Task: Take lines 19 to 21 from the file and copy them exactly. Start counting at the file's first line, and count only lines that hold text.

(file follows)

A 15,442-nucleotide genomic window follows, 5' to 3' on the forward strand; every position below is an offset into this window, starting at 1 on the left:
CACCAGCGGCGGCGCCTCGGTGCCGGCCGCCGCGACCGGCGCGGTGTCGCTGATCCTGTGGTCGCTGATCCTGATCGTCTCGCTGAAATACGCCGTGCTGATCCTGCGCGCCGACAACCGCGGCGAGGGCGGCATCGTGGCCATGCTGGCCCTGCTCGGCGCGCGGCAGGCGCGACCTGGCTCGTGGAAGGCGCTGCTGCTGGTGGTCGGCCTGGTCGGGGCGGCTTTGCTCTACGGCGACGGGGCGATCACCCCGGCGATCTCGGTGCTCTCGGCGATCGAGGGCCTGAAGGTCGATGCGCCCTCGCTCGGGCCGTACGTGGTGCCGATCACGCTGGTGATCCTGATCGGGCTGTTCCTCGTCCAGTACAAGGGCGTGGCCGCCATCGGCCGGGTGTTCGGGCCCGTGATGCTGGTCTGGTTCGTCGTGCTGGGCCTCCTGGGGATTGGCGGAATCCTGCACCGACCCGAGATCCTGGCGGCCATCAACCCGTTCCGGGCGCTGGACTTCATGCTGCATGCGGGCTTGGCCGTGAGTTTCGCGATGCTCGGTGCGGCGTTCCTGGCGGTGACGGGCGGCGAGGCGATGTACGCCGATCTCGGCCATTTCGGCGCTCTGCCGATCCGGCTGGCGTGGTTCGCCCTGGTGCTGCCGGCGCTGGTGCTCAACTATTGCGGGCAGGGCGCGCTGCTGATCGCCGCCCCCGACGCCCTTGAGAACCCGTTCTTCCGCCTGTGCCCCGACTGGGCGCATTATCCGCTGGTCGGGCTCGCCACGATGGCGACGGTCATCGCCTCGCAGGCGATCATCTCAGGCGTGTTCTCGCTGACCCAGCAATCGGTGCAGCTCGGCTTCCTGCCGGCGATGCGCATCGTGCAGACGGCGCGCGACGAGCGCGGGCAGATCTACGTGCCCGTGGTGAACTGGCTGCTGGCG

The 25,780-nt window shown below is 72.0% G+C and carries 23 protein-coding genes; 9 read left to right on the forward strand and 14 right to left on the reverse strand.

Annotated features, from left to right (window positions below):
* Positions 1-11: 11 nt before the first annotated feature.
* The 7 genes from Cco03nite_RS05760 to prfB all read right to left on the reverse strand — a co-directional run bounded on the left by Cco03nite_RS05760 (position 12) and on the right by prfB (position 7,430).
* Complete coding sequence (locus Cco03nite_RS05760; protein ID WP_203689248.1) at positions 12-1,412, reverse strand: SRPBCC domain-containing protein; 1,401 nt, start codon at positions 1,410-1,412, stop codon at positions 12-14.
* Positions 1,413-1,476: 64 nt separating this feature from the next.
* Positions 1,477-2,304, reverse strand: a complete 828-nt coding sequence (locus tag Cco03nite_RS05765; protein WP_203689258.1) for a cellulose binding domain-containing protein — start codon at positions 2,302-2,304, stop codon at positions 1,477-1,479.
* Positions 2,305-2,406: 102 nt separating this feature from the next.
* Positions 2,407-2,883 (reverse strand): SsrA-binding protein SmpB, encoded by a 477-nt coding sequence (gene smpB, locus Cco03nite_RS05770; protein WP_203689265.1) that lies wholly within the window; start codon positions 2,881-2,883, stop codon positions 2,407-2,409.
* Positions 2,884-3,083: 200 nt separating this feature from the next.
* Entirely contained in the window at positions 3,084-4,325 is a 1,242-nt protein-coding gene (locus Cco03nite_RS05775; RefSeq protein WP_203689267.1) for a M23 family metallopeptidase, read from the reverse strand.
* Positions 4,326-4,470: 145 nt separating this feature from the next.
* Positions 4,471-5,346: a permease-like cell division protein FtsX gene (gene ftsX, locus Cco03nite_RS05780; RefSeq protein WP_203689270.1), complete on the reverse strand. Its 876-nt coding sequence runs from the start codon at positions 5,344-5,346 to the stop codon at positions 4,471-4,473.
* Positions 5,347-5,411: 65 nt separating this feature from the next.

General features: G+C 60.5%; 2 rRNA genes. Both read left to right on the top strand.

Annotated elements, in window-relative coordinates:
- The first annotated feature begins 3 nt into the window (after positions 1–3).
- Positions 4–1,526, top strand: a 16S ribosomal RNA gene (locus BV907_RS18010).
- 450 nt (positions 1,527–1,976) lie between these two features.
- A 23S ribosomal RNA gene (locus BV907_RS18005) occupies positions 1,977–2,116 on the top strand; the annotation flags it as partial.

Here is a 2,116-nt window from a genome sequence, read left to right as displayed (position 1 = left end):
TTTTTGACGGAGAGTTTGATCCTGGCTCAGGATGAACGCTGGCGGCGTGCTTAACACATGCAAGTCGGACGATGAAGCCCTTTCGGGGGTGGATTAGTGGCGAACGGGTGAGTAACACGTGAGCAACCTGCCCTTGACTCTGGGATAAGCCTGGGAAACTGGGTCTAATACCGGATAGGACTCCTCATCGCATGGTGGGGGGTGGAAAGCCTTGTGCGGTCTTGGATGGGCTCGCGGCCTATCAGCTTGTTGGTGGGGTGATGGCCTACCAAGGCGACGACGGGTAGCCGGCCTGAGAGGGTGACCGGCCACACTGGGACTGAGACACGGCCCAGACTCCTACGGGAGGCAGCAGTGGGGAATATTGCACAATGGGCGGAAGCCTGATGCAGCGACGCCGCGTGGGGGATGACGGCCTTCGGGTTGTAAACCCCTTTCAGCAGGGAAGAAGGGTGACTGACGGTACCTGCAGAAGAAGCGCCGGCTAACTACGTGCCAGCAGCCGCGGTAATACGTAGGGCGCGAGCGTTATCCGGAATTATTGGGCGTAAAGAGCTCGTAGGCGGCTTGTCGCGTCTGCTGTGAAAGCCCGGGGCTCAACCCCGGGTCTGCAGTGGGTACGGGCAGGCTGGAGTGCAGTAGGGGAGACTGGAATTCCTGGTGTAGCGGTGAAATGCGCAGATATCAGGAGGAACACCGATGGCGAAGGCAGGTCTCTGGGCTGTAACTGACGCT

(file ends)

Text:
- The first annotated feature begins 3 nt into the window (after positions 1–3).
- Positions 4–1,526, top strand: a 16S ribosomal RNA gene (locus BV907_RS18010).
- 450 nt (positions 1,527–1,976) lie between these two features.